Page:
Join GLAAD and take action for acceptance.


    GLAAD and Americas Blood Centers logos
    GLAAD in Partnership with America’s Blood Centers

    Summer of Giving – Donate with Pride!

    GLAAD has teamed up with America’s Blood Centers to launch Summer of Giving, a national blood drive campaign focused on advocacy and education on the  implementation of new FDA guidance that expands blood donor eligibility to more LGBTQ people, especially for gay and bisexual men who, in the past, have faced discrimination around blood donor eligibility.

    America’s Blood Centers is a national organization of community-based, independent blood centers that supply 60% of the nation’s blood supply.

    Summer of Giving runs from Tuesday, May 28, 2024, through National Blood Donation Day on Wednesday, September 4, 2024, this initiative encourages businesses to host blood drives and all eligible individuals to donate blood in recognition of recent eligibility changes that promote fairness and inclusivity in the donation process while maintaining the safety of the blood supply. 

    Donate with pride and find a blood center near you at the blood center finder below!

    A New Era of Eligibility for LGBTQ Blood Donors

    In accordance with new FDA guidelines, the sexual orientation of a donor and their sexual partners will no longer be a consideration for donor eligibility. The FDA’s updated eligibility guidelines include:

    • Any individual who has had a new sexual partner in the past three months and has engaged in anal sex during that same period is deferred for three months from the most recent sexual contact.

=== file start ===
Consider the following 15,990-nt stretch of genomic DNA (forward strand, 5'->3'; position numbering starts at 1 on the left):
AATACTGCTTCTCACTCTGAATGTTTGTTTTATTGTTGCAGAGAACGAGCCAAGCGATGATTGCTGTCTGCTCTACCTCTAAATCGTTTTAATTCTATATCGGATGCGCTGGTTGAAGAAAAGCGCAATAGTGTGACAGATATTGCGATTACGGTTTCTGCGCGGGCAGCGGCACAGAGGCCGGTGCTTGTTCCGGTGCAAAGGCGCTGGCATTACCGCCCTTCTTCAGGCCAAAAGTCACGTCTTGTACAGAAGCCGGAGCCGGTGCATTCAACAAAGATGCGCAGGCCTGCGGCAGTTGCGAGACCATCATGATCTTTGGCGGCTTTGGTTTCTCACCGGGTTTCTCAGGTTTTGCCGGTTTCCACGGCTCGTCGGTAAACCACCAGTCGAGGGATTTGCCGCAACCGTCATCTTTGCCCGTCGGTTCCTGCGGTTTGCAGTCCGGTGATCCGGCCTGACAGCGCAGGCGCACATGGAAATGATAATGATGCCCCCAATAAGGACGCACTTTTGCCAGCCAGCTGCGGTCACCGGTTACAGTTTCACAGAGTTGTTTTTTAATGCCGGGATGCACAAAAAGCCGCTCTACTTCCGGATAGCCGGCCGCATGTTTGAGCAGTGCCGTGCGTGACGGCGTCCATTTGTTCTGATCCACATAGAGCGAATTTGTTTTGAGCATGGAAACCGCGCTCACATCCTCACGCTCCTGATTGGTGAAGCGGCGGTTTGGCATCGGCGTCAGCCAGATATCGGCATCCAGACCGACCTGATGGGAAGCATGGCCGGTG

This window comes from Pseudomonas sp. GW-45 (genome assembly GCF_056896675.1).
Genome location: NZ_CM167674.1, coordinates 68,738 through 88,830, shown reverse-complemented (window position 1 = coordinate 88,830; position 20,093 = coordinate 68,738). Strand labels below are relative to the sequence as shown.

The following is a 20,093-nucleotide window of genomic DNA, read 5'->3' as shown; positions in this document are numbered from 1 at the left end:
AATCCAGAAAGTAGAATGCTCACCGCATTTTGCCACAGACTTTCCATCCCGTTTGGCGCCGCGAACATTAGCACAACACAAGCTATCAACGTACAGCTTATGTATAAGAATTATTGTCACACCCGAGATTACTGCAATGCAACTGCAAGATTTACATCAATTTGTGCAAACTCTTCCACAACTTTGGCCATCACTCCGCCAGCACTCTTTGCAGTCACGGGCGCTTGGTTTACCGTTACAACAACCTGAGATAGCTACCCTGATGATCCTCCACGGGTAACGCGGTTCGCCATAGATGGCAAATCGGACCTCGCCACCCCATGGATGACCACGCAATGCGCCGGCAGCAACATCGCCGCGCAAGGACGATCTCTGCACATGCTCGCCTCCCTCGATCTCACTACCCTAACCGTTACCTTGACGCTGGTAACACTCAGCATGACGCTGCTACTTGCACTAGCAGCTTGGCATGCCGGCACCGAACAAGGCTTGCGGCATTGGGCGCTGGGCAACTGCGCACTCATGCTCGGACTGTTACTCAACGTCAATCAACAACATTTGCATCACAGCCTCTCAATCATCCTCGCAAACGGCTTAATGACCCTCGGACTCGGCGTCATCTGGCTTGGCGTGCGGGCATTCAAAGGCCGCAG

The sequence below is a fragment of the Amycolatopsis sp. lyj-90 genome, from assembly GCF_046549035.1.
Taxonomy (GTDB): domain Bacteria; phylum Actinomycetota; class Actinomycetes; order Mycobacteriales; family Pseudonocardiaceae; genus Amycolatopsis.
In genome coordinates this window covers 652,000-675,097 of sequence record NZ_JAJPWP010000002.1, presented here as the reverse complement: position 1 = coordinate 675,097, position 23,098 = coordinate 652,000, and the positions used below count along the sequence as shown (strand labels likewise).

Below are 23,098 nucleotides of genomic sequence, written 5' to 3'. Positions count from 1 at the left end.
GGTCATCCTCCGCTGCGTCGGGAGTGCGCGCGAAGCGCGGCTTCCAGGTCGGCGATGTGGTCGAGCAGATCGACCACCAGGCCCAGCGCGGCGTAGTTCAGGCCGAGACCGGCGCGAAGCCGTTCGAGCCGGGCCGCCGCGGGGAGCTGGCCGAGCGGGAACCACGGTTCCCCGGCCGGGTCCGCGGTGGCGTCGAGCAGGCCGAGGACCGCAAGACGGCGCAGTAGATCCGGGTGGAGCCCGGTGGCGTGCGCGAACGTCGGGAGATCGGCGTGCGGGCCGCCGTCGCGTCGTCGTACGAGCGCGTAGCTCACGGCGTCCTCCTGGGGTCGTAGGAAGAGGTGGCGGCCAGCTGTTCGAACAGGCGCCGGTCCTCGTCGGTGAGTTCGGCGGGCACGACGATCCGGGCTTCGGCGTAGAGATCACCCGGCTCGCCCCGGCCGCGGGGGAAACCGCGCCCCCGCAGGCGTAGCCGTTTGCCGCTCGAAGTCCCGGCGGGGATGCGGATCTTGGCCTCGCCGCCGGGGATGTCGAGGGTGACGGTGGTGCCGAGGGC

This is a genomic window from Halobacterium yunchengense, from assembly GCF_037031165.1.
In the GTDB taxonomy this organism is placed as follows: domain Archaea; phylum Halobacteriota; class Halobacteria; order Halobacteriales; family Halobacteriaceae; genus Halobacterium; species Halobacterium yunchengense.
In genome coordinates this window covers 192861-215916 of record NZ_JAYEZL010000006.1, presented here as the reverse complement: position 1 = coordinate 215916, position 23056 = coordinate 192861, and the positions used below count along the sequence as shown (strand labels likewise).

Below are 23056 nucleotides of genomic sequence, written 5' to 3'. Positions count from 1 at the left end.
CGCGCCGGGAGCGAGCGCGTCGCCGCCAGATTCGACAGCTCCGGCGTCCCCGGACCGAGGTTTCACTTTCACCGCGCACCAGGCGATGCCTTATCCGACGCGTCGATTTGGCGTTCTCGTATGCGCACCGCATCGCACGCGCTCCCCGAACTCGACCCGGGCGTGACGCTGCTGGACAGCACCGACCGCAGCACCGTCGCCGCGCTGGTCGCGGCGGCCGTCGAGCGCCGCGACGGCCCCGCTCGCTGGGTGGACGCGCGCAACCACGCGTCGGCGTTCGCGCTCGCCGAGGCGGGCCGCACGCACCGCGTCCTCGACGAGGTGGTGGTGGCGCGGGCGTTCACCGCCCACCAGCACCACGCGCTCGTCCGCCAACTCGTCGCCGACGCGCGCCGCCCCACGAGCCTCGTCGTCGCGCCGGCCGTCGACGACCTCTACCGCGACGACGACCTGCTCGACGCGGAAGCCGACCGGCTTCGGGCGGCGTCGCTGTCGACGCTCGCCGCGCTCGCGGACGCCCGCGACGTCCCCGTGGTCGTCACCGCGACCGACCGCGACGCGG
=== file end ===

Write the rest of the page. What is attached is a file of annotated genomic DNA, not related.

• Any individual who has had more than one sexual partner in the past three months and has engaged in anal sex during the same period is deferred for three months from the most recent sexual contact.
    • Any individual who has taken any oral antiviral medication to prevent HIV (PrEP or PEP) is deferred for three months from the most recent dose. These medications may delay detection of HIV and result in false negative test results.
    • Any Individual who has taken any long-lasting antiviral medication by injection to prevent HIV (PrEP or PEP) is deferred for two years from the most recent injection.These medications may delay detection of HIV and result in false negative test results.
    • Any individual who has ever taken any medication (i.e., ART) to treat an HIV infection is permanently deferred.

    The FDA’s prior guidance included donor eligibility questions that considered the gender of a donor and their sexual partners and required a three-month deferral for any male who has had sex with another male in the past three months.

    Download the Summer of Giving Flyer  |  Download the Summer of Giving FAQs
    Find Your Community Blood Center
    Find Your Community Blood Center
    Host a Blood Drive with Your Organization
    Host a Blood Drive with Your Organization
    Take Action Make Your Voice Heard
    Take Action Make Your Voice Heard


    Send a Letter to the FDA

    GLAAD Resources

    GLAAD Research

    Helpful Organizations

    • ACT UP (AIDS Coalition to Unleash Power) is a diverse, non-partisan group of individuals committed to direct action to end the AIDS crisis.
    • The American Foundation for AIDS Research (amFAR) is a leading organization dedicated to the support of HIV/AIDS research.
    • Gay Men’s Health Crisis (GMHC) offers hands-on support services in New York City and HIV/AIDS education and advocacy for hundreds to thousands nationwide.